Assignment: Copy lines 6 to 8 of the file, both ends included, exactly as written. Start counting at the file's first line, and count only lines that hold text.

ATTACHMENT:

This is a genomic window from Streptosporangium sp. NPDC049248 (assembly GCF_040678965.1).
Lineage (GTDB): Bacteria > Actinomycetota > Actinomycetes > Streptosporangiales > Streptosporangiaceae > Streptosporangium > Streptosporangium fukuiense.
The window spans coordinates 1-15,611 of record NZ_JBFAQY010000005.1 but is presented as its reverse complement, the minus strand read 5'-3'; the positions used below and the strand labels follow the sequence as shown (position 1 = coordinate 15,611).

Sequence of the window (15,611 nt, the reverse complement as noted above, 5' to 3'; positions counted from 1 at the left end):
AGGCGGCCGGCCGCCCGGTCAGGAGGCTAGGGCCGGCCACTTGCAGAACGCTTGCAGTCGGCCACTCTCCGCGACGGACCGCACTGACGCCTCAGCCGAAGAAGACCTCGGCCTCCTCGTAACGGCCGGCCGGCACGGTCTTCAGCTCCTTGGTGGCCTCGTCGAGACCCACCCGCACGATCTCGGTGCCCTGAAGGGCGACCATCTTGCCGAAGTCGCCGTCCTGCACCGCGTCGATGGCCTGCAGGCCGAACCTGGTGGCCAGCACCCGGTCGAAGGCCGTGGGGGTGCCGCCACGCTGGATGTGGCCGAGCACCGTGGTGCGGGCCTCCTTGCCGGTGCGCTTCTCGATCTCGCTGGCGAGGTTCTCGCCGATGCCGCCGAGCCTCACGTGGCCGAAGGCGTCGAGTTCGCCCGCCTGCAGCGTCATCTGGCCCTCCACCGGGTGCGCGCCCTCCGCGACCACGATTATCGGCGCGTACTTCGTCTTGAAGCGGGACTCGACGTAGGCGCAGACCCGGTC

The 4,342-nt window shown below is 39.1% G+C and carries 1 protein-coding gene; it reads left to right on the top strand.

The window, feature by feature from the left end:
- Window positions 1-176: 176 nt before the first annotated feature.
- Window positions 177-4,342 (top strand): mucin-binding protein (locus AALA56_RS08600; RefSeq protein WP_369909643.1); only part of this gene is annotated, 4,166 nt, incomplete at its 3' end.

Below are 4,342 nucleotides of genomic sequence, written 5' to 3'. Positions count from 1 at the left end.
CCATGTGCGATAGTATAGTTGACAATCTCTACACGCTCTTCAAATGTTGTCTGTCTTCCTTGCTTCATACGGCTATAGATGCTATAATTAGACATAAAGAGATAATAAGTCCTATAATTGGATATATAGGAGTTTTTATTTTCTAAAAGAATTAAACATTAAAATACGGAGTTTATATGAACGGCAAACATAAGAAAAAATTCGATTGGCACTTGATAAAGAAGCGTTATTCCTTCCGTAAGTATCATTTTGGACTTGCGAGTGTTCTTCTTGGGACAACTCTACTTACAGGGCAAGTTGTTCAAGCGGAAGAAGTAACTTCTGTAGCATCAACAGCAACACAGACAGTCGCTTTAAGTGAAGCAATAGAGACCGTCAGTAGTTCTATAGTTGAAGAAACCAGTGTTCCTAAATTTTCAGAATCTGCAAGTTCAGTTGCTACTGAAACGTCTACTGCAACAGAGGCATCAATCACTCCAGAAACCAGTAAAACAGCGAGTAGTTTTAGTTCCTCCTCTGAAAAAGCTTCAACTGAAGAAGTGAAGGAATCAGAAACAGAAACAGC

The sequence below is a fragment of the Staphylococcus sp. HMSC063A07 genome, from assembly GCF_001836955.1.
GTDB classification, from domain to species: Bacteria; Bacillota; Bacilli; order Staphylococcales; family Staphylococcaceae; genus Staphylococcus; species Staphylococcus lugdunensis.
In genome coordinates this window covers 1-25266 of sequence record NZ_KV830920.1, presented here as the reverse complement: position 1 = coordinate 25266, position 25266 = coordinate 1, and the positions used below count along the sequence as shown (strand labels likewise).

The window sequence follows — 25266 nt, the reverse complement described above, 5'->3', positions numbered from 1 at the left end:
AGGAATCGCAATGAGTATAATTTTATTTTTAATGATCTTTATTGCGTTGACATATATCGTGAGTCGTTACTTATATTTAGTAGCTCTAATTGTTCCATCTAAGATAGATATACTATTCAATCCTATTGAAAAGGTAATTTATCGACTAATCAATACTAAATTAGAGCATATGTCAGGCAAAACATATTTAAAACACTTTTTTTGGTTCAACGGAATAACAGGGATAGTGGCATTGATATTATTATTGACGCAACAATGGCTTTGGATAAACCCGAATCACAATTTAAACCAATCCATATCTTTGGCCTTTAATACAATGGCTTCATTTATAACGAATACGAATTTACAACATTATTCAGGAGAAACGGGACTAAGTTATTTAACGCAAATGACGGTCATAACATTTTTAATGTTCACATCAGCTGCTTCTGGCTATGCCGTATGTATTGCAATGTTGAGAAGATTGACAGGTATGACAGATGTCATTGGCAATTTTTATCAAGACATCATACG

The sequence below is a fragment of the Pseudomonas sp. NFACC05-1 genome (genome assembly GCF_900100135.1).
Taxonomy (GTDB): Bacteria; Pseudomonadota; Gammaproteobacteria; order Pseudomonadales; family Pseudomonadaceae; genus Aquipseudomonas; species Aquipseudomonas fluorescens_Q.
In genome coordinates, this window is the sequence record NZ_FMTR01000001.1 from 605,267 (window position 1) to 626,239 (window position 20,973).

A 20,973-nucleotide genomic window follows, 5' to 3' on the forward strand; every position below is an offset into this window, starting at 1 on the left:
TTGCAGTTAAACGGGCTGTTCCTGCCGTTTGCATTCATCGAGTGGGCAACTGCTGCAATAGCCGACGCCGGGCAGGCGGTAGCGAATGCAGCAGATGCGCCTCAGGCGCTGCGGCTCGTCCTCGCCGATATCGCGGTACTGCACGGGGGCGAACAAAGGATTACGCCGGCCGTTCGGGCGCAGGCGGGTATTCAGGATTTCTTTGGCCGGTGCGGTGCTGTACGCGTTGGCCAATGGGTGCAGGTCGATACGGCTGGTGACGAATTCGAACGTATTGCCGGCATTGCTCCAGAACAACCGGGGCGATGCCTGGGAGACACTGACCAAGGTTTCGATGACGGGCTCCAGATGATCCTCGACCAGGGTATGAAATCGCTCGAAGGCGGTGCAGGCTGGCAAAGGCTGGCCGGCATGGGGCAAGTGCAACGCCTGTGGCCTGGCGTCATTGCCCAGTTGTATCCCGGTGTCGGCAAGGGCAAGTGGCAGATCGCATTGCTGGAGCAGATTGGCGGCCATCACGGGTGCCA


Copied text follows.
The 4,342-nt window shown below is 39.1% G+C and carries 1 protein-coding gene; it reads left to right on the top strand.

The window, feature by feature from the left end:
- Window positions 1-176: 176 nt before the first annotated feature.